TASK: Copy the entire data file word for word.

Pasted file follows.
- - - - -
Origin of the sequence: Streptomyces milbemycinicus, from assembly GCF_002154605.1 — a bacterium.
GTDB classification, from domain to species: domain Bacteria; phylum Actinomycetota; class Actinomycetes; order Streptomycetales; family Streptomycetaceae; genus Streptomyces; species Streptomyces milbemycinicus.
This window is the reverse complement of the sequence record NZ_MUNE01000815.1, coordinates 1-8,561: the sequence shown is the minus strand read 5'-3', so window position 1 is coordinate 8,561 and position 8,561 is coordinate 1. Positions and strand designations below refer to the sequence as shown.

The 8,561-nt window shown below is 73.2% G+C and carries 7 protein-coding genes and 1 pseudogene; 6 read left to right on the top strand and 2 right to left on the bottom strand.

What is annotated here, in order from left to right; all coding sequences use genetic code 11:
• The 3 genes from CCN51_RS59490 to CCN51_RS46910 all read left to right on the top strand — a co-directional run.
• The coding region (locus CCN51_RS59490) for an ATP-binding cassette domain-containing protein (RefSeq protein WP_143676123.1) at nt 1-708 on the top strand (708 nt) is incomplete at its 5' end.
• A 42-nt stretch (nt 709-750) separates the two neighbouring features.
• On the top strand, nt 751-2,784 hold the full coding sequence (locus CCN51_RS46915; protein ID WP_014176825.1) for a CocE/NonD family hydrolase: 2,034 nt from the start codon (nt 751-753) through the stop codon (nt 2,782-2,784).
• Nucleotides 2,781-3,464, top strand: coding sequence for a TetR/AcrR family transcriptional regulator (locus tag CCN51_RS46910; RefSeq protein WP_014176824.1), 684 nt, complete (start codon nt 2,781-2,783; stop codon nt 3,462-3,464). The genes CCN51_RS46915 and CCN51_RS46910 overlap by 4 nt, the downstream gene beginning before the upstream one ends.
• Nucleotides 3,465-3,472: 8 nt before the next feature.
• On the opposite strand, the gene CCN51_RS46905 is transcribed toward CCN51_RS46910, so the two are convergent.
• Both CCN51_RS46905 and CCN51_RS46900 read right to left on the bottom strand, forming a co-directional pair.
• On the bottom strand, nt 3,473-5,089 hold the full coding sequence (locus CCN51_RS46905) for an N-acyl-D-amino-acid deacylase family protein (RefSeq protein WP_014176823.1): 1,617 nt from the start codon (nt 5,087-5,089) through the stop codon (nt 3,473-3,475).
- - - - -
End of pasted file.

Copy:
Origin of the sequence: Streptomyces milbemycinicus, from assembly GCF_002154605.1 — a bacterium.
GTDB classification, from domain to species: domain Bacteria; phylum Actinomycetota; class Actinomycetes; order Streptomycetales; family Streptomycetaceae; genus Streptomyces; species Streptomyces milbemycinicus.
This window is the reverse complement of the sequence record NZ_MUNE01000815.1, coordinates 1-8,561: the sequence shown is the minus strand read 5'-3', so window position 1 is coordinate 8,561 and position 8,561 is coordinate 1. Positions and strand designations below refer to the sequence as shown.

The 8,561-nt window shown below is 73.2% G+C and carries 7 protein-coding genes and 1 pseudogene; 6 read left to right on the top strand and 2 right to left on the bottom strand.

What is annotated here, in order from left to right; all coding sequences use genetic code 11:
• The 3 genes from CCN51_RS59490 to CCN51_RS46910 all read left to right on the top strand — a co-directional run.
• The coding region (locus CCN51_RS59490) for an ATP-binding cassette domain-containing protein (RefSeq protein WP_143676123.1) at nt 1-708 on the top strand (708 nt) is incomplete at its 5' end.
• A 42-nt stretch (nt 709-750) separates the two neighbouring features.
• On the top strand, nt 751-2,784 hold the full coding sequence (locus CCN51_RS46915; protein ID WP_014176825.1) for a CocE/NonD family hydrolase: 2,034 nt from the start codon (nt 751-753) through the stop codon (nt 2,782-2,784).
• Nucleotides 2,781-3,464, top strand: coding sequence for a TetR/AcrR family transcriptional regulator (locus tag CCN51_RS46910; RefSeq protein WP_014176824.1), 684 nt, complete (start codon nt 2,781-2,783; stop codon nt 3,462-3,464). The genes CCN51_RS46915 and CCN51_RS46910 overlap by 4 nt, the downstream gene beginning before the upstream one ends.
• Nucleotides 3,465-3,472: 8 nt before the next feature.
• On the opposite strand, the gene CCN51_RS46905 is transcribed toward CCN51_RS46910, so the two are convergent.
• Both CCN51_RS46905 and CCN51_RS46900 read right to left on the bottom strand, forming a co-directional pair.
• On the bottom strand, nt 3,473-5,089 hold the full coding sequence (locus CCN51_RS46905) for an N-acyl-D-amino-acid deacylase family protein (RefSeq protein WP_014176823.1): 1,617 nt from the start codon (nt 5,087-5,089) through the stop codon (nt 3,473-3,475).